At last a letter came to say he was arriving that day.   I sent a telegram to Mum to ask her to get Jamie to ring which he did at eleven thirty pm.  We arranged that he would come here for my evening off so I washed my hair before going to bed.

Next day was a lovely day and I had an ambulance trip to Knutsford to pick up a patient.  Off duty at 5pm and there was my darling in the waiting room.  We went to a place, incredibly named Bogart Hole Clough.  I remember it as a steep valley with lots of trees.  We walked dreamily and ended up in Manchester at the Blue Angel for a meal.  Then Jamie took me back to Hospital and we parted.  But only for a day.

15 comments:

apprentice said...

You've got a great ear for capturing the way English was written and spoken then. It feels authentic to me, based on films and such.

PI said...

apprentice: honey maybe it's because i still speak like that. Is that why I get funny looks sometimes when I speak to strangers?

Life of a Banana said...

mmmnn, tell us about that young doctor.

When are you going to get to the grass on the skirt bit?

Life of a Banana said...

well, i think Keira Knightley should play the young Pat.

Can I be the matron in drag?

R. Sherman said...

I second LOAB's casting suggestion. Except the "drag" part.

Cheers.

R. Sherman said...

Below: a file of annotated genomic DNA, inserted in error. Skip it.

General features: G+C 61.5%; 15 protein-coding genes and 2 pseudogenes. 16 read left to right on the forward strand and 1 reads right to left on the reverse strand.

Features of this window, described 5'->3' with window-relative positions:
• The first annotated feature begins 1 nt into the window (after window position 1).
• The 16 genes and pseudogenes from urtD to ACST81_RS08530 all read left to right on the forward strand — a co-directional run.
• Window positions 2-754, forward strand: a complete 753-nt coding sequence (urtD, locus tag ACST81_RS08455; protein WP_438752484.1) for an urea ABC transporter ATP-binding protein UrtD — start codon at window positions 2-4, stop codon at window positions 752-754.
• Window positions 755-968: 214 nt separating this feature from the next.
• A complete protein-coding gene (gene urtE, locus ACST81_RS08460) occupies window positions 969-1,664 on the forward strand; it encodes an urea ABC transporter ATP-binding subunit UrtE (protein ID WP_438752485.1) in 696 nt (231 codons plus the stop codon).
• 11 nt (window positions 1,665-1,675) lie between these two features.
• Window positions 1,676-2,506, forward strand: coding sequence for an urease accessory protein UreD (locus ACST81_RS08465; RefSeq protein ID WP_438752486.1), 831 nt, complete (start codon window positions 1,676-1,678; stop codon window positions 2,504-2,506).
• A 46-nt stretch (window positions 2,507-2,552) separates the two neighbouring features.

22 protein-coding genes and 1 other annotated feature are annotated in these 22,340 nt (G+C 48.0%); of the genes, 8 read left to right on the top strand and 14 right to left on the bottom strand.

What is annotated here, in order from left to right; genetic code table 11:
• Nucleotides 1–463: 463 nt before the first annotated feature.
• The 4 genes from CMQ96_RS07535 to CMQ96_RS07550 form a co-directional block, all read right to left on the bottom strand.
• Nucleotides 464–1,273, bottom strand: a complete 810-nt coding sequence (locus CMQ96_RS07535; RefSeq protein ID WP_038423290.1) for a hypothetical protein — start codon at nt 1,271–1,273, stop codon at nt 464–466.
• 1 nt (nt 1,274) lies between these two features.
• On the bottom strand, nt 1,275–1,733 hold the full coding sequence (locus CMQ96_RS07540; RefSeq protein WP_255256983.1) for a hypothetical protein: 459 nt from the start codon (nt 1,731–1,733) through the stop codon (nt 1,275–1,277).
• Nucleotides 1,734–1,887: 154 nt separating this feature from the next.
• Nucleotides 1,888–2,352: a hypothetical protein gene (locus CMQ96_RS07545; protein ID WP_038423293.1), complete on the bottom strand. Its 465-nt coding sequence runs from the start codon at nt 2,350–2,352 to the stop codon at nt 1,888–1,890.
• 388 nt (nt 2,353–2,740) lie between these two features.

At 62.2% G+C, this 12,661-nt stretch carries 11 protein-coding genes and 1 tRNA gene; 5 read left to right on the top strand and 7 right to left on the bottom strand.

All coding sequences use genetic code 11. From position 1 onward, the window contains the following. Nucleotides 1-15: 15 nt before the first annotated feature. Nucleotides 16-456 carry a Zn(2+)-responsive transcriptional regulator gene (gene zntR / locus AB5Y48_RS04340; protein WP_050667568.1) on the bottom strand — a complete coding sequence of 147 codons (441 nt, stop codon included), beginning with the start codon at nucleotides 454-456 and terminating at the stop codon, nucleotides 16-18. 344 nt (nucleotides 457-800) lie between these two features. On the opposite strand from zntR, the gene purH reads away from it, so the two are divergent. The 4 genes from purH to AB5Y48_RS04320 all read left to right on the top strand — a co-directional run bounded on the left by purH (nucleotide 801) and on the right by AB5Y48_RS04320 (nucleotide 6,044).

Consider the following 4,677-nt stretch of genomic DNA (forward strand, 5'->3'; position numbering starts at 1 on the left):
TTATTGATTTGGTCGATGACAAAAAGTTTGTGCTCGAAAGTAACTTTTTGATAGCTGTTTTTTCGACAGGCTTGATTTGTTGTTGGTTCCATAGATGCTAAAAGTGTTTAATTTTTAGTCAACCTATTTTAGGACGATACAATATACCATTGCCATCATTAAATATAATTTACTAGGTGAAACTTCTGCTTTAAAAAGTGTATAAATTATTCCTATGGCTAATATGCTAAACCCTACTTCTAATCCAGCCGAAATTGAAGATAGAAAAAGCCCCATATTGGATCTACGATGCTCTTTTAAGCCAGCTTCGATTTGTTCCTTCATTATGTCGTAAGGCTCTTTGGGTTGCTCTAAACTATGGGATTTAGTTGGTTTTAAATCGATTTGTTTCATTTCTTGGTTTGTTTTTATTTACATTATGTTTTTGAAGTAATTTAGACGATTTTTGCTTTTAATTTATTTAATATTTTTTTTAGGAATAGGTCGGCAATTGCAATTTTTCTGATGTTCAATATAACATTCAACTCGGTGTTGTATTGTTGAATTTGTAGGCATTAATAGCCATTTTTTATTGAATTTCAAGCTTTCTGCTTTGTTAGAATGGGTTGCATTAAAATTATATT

I second LOAB's casting suggestion. Except the "drag" part.

Cheers.

Josie said...

Hi, thank you for visiting my boring little blog. Knowing me, I would get hit by the train.

Josie

FOUR DINNERS said...

Hattie Jacques rules!!

PI said...

LoaB: you should read Mary Webb - her heroines were frequently 'thrown in the bracken'!
I'm flattered by your suggestion but I doubt if Keira would be.

Randall: how lovely to have two male commenters agreeing about something.

Hi Josie and welcome!

4d: sadly we never had a Matron lik Hattie!

Guyana-Gyal said...

My head has started itching now!

The things that happen in the senior citizens' ward, oh my goodness. I've heard a few from my cousin and her batch mates too :-o

As for leery male patients. Oh my.

PI said...

GG: mine's been itching since I wrote it.

Sam, Problem-Child-Bride said...

My favourite part was the bit where you said the children's nurses were treated with "kid gloves."

That sounds like a tough ward. How does polio spread? Those poor wee twins - how did they not get it? Were health workers vaccinated at that point?

PI said...

Sam: it is a viral infection spread by droplet infection through the nose and mouth. We were given a Salk vaccine which was a few drops of liquid on a sugar lump but I can't remember if I had had it then. Hopefully her babies would have a certain amount of immunity. We didn't know so much about it then and thankfully it has practically died out in most countries. We were masked and gowned but when she was so distressed i did giive her a hug which wasn't very bright.

Sam, Problem-Child-Bride said...

I remember getting my polio sugar cube too, at school. But how did the woman get it? Was vaccination not mandatory back then?

PI said...

Sam: I'm fairly sure it wasn't in 1949.